The control horns are mounted next. The good news if that there is no problem to find the correct hardware to mount the control horns..The required screws are right in the package with the horns. The bad news .Not one of the machine screws is long enough to reach through the elevator or rudder, and forget about the length required for the built up ailerons...Almost 1.5 inches. Substituting 6-52 screw and all thread worked fine.....Until one of the premounted elevator halves fell off in my hand...Not a confidence builder!! The other control surfaces seemed strong enough, but I used small wood screws and epoxy on all of the hinged area to be sure. I painted them black to not be obtrusive. When mounting the aileron servos, I again had one of the preinstalled rails for the aileron servo come off. I pulled the other servo mounting rails off of the servo covers and re-epoxied them all and added triangle stock to be sure. If you plan to use pneumatic retract mechanism, now is the time to install the air tank under the push rods for the rudder and elevator. There is already a circular cut out for the tank in the fuselage. Be sure to install the airline to the tank, as it is difficult to access with the reach rods in place. The supplied push rods seemed a little light for my taste for the elevator and rudder control on a powerful twin engine plane. I substituted 4-40 rods inside of the preinstalled outer covering for the push pull push rods. This is my personal feeling, the supplied rods may have been fine, but for me better to change if any question on a fast plane. The mechanical joiner for the two elevator halves is supplied, and I drilled out to accommodate my 4-40 rods. I maintained the 2-56 for the connection to the high torque elevator servo. The rudder connection I also used a 4-40 rod to a standard servo. Even the connectors for the reach rods, at the servo arms, was furnished and of good quality.

Engine Control Installation

As I chose to install Magnum 52 four stokes inverted, the engines must be mounted as far back as possible to get realistic prop clearance. This poses a real problem with the reach rod installation. There is no room to install a normal clevis due to the closeness of the firewall. Simply installing a loop from above to the reach rod was not normal, as the loop hit the cylinder head and to make is short enough to follow the arc of the control arm on the carb caused binding from closed to open. My solution was to run a metal push rod ( Furnished in the Kit) from the servo (which is not accessible after the nacelle covers are installed) formed into a 3/8" loop, to a slip type connector on the throttle control arm on the carb so that small adjustments for equal engine operation was possible. I put the plastic push pull rod, that I previously rejected over the rod, and ran the whole mess though an outside covering for the plastic rod and through the fire wall. The covering was run 6" inches into the nacelle to prevent fuel from coming into the nacelle. This loose fit at the fire wall allowed the rod to move up and down without binding. I also installed the McDaniels on board glow drivers, for twin glow plugs, for the inverted four stroke engines, for safe starting and increased reliability.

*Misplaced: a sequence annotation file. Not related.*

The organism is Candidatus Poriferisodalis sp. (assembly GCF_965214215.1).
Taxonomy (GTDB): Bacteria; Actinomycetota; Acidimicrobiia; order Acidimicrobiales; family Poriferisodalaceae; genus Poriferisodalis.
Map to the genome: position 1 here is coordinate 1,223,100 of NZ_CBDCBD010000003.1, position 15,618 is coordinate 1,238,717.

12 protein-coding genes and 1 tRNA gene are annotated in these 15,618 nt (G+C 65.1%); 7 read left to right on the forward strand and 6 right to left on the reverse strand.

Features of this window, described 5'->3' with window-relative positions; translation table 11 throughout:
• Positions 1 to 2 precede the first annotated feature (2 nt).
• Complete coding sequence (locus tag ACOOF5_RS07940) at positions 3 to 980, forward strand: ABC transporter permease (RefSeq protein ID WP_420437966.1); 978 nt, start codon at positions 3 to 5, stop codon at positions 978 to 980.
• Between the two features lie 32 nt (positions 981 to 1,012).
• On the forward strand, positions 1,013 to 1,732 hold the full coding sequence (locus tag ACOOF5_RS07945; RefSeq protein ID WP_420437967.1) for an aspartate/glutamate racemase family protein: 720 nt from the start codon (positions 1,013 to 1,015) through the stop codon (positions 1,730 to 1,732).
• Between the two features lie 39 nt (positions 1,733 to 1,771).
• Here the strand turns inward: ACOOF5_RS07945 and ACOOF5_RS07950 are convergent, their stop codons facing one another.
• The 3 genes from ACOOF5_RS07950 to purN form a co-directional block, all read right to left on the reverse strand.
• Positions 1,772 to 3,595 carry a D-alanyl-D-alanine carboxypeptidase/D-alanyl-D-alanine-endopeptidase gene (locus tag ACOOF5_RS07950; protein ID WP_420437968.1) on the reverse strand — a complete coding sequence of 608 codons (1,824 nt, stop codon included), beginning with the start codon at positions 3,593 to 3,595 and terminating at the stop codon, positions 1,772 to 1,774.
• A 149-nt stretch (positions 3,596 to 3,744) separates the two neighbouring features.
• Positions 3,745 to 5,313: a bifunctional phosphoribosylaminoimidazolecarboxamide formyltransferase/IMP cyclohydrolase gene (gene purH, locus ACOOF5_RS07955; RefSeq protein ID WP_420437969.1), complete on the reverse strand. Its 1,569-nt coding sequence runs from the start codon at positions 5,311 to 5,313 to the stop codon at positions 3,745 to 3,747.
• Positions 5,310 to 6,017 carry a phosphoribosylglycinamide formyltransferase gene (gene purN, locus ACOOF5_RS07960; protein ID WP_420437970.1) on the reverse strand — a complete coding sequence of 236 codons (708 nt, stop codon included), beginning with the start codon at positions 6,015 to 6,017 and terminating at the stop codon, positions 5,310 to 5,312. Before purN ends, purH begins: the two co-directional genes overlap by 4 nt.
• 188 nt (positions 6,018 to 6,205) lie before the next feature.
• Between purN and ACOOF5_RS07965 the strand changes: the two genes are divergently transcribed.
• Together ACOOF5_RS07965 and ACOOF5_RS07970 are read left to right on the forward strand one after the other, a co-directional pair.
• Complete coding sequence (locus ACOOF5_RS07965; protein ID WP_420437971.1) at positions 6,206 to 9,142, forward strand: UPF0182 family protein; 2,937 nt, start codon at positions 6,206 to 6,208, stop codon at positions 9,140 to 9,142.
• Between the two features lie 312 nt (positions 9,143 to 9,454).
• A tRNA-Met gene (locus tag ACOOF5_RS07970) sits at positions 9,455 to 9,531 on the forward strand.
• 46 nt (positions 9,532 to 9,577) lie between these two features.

Canopy Installation

The instructions say to install the various canopies at this time. I waited until the retract system was installed. This to prevent damage to the clear canopies. The instructions again indicate, to mount with CA. I used "Goop"

Retract Installation

I used the Spring Air System for this project. Note, these are not supplied with the kit. The structure is already set up for pneumatic retract systems. As previously stated, the kit contains the adapter blocks and pictures, to install the included rigid mounts, but the under covers and frame work is already done for retracts.The retract manufacture's instructions should be followed for connection, but there is a pretty self evident set of pictures in the instructions as to how to mount and plumb the air system and install the retracts. They leave out how to connect the steering gear to the rudder servo.

Control Throws

Learn to fly with the rudder or leave twins alone!!!! I set the recommended throws at 1/2" for the ailerons and elevator. I did not agree with only 3/4" rudder throw, to keep me out of trouble in the event of engine failure, I want all of the rudder control I can get. I set it to 1" each way, which is all that is possible due to rudder interference with elevator.

Gyro Installation

While not necessary, I am into insurance wherever possible. I chose to install two gyros in this plane to make sure of sufficient time to react in the event of engine failure. I installed the Hobbico Multipurpose gyro on the rudder and set for 50 % gain. The Hobbico Areo Gyro was installed on the ailerons and connected to a separate channel's rotary dial, on the transmitter, for gain control from the ground. Starting point was 50 % gain. If the plane's wings start "bouncing" up and down, the gain, for the aileron's gyro, can be reduced as needed. If an engine fails, the plane's reaction is a quick yaw into a snap roll. The slower the airspeed and higher the power, the faster the snap roll will occur. The gyros dampen the action enough to be controllable and save not only your nerves, but the plane as well. Additionally, the manuvers are very crisp and landing is a breese.

Wing Installation

Slide the wing onto the fuselage, and secure with the two supplied nylon bolts. The plastic cover over the wing and on the fuselage cut out for the wing, has cut outs for the wing hold down bolts. They are accessed by removing the plastic covering over the precut holes. Once the prefabricated cover, over the wing, is installed, the wing bolts get a bit difficult to access as they are inside of the cover by one inch. A tube for access would have helped at this point.

Now install the various canopies, plastic nacelles, and decals that come with the kit!!! The plastic